This is an excerpt of a Daily Kos guest column, originally published on May 4, 2020.
Fifteen days before the 2018 midterm elections, at a rally in Houston, President Trump declared himself to be a nationalist. He addressed the crowd and said,
“You know, they have a word, it sort of became old fashioned. It’s called a nationalist. And I say, really, we’re not supposed to use that word. You know what I am, I’m a nationalist, OK. I’m a nationalist. Nationalist! Use that word!”
Trump had used some form of the words invader, invasion, criminal, animal, or killer with increasing frequency throughout the 2018 midterm campaign.
Trump said one or more of these words between eight and ten times per rally in early October. In the three days before the election Trump said one or more of these more than thirty times per rally. His rally speeches were further amplified by his social media posts. This way of speaking and the policies the language represents reflect priorities of white nationalists, neo-Nazis, and other white supremacists.
A Badge of Honor?
The reason people are often reluctant to use that word “nationalist” is its history of evoking white supremacy. The New York Times noted,
“As a general rule, presidents do not refer to themselves as a ‘nationalist’ given the freighted history of the word. But as President Trump tries to galvanize his conservative base to turn out in the midterm elections, he has adopted the label as a badge of honor.”
In his speech Trump contrasted his nationalism with globalism, which he had previously denounced as contrary to America’s interests:
“‘Radical Democrats want to turn back the clock to restore the rule of corrupt, power-hungry globalists. You know what a globalist is, right? You know what a globalist is? A globalist is a person that wants the globe to do well, frankly, not caring about our country so much. And you know what? We can’t have that.”
This was a dog whistle, and potentially a lone-wolf whistle. As Newsweek magazine explained that week,
“[T]he idea of globalism (sometimes called cosmopolitanism) has a long association with anti-Semitic movements, and the term ‘globalist” has often served as a dog whistle to mean Jewish people.”
Newsweek explained that the word has a sinister history that is well-known among white supremacists:
“In Nazi Germany, Adolf Hitler referred to Jewish people as ‘international elements that “conduct their business everywhere.” These ‘global Jews,’ he said, hurt Germans who were ‘bounded to their soil, to the Fatherland.’ The idea that Jews are not loyal to their country has long been used to ‘otherize’ them and undermine their autonomy. Today, the alt-right, white nationalists and neo-Nazis use the term online to refer to Jews. Protection from the “Globalist elite,” explained the Anti-Defamation League, is code for ‘mostly Jews.’”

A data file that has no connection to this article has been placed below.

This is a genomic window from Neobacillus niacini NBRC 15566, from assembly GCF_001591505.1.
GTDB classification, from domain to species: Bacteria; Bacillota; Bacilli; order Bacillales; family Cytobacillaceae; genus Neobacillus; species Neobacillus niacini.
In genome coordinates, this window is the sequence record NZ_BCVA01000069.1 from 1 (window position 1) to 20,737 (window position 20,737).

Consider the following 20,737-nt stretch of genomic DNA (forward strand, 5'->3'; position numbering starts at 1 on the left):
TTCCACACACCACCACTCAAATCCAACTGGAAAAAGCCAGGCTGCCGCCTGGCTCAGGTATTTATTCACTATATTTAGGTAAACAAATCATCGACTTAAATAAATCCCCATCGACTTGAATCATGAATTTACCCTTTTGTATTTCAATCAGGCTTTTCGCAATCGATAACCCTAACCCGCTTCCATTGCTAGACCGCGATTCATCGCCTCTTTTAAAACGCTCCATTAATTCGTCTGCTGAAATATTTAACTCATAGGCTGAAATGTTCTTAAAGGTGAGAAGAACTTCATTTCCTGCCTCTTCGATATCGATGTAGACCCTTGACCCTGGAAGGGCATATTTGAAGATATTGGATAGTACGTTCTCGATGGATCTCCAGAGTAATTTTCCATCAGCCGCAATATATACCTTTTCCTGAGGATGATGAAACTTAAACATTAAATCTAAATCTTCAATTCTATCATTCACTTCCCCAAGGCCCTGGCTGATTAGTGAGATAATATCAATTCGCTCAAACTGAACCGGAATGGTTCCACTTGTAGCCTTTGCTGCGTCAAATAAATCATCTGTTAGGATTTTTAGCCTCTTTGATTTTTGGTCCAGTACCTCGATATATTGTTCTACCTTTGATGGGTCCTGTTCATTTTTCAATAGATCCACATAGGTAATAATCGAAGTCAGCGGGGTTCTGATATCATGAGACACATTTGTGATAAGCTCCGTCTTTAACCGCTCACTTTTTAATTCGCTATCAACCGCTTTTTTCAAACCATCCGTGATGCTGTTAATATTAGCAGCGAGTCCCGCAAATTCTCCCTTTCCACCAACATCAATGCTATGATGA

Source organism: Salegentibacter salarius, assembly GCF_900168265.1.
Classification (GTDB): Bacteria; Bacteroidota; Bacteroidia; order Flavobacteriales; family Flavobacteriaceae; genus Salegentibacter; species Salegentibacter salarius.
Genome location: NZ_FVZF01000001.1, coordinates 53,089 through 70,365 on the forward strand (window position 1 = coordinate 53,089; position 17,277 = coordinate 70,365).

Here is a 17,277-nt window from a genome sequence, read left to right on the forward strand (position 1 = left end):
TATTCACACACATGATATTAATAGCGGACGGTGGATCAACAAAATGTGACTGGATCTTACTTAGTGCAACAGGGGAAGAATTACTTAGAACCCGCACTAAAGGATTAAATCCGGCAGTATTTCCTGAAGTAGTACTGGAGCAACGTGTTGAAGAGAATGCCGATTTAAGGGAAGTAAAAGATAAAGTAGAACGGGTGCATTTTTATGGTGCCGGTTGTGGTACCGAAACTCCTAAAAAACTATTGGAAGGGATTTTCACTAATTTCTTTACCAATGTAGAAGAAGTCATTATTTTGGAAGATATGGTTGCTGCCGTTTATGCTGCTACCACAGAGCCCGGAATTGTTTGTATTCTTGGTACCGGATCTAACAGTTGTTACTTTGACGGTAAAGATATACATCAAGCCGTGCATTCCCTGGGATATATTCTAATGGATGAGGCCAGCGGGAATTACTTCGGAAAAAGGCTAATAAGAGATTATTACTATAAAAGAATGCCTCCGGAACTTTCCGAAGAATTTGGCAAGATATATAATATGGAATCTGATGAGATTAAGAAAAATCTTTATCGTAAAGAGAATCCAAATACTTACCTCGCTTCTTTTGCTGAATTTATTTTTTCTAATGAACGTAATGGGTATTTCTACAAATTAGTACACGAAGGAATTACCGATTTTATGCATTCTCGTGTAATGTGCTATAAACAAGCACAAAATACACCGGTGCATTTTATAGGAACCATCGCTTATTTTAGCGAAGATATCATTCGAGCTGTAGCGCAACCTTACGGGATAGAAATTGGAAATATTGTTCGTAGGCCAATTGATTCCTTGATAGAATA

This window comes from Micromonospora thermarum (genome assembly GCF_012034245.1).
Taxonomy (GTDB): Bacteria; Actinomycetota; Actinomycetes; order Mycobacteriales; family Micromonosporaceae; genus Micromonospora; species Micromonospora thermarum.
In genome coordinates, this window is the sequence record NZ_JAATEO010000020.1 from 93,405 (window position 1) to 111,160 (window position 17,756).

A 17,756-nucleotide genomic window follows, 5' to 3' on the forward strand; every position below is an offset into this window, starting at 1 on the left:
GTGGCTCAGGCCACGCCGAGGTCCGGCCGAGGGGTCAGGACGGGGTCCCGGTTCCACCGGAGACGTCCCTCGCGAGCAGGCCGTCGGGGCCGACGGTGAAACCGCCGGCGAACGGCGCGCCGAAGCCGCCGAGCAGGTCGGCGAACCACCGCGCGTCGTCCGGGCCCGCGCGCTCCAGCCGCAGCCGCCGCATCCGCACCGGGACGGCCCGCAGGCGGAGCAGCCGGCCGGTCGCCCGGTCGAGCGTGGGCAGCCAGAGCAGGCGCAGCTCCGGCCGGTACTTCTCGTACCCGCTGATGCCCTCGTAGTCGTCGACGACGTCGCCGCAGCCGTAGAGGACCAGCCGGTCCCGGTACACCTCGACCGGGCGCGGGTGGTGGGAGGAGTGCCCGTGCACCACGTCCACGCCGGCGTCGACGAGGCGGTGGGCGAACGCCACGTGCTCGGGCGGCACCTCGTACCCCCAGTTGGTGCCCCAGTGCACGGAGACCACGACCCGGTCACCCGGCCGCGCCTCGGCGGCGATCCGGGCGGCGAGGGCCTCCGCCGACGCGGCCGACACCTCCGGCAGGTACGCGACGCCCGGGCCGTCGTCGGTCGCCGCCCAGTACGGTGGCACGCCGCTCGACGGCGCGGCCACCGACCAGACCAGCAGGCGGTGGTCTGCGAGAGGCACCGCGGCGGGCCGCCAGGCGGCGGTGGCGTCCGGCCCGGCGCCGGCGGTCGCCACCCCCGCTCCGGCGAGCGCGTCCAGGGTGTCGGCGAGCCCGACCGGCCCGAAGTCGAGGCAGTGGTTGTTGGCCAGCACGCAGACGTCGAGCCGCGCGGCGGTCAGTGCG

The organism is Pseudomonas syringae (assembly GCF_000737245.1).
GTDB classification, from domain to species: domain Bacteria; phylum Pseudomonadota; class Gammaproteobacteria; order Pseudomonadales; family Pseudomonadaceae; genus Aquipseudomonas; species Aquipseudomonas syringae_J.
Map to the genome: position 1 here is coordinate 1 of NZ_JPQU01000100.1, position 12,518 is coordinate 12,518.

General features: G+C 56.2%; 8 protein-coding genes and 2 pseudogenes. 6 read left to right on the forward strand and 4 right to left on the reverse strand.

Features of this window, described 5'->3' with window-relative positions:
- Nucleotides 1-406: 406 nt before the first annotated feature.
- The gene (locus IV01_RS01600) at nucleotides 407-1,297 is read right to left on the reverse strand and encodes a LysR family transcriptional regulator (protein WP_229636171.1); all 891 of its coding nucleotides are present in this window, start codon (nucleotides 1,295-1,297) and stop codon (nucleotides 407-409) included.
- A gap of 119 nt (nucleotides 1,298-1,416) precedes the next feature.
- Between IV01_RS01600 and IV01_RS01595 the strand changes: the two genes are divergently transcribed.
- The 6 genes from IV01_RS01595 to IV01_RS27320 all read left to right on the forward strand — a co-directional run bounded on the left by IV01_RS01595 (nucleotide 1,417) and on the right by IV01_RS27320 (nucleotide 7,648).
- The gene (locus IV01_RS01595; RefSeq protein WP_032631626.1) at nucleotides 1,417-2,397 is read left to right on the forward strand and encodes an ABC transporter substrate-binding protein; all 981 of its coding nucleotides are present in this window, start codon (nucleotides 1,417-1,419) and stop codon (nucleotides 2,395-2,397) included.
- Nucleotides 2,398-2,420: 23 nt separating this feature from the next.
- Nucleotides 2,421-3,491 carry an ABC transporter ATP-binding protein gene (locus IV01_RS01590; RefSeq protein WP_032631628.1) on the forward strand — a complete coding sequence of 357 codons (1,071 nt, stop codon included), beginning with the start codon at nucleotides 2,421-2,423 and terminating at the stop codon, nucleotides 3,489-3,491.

The scholar of extremism J. M. Berger, in his 2018 book Extremism, notes that nationalism could be understood as promoting the interests of your own nation over the interests of others, typically combined with a feeling of national superiority. But national extremism takes this idea to a new level which asserts:
“[T]he nation must be protected by taking hostile action against out-groups. Sometimes this means taking action against other nations or the world at large, but nationalist extremism is frequently concerned with immigration – how citizenship is defined or bestowed. Because of this, nationalist extremism is often paired, implicitly or explicitly, with the idea of racial or religious restrictions on who can be a citizen.”
This is precisely the kind of language Trump had been using at the time.
Trump’s “I’m a nationalist” announcement came in the midst of his all-caravan-all-the-time pre-mid-term campaign. He said that the nation was being invaded by people from Latin America. In the context of his announcement, the nationalist extremism focus on immigration is a clue that he had a kind of white nationalism in mind.
When pressed about the racist meanings of the word, Trump feigned not to know, but insisted on using the word anyway. He had this exchange with reporters in the Oval Office:
“Q: Mr. President, just to follow up on your comments about being a nationalist, there is a concern that you are sending coded language or a dog whistle to some Americans out there that what you really mean is that you’re a white nationalist. THE PRESIDENT: I’ve never even heard that. I cannot imagine that. You mean, I say “I’m a nationalist” Q: You never heard that (inaudible)? THE PRESIDENT: No, I never heard that theory about being a nationalist. I’ve heard them all. But I’m somebody that loves our country… So I’m proud—I’m proud of our country. And I am a nationalist. It’s a word that hasn’t been used too much. Some people use it, but I’m very proud. I think it should be brought back.”
Note that in his initial announcement Trump said that “we’re not supposed to use that word” but then directed his audience to “use that word!” This suggests that he knew the controversy about the word.
Both nationalist and globalist were words used frequently by White House chief strategist Steve Bannon, both when he ran Breitbart News before becoming Trump campaign chair and in the White House itself. Indeed, when Bannon was once again a private citizen he continued to espouse nationalism and condemn globalism. Newsweek notes,
“At a meeting in France earlier this year with the far-right National Front party, which has often has been accused of espousing anti-Semitic sentiments, Bannon said, ‘Let them call you racists. Let them call you xenophobes. Let them call you nativists. Wear it as a badge of honor.’”
Read the full guest column here.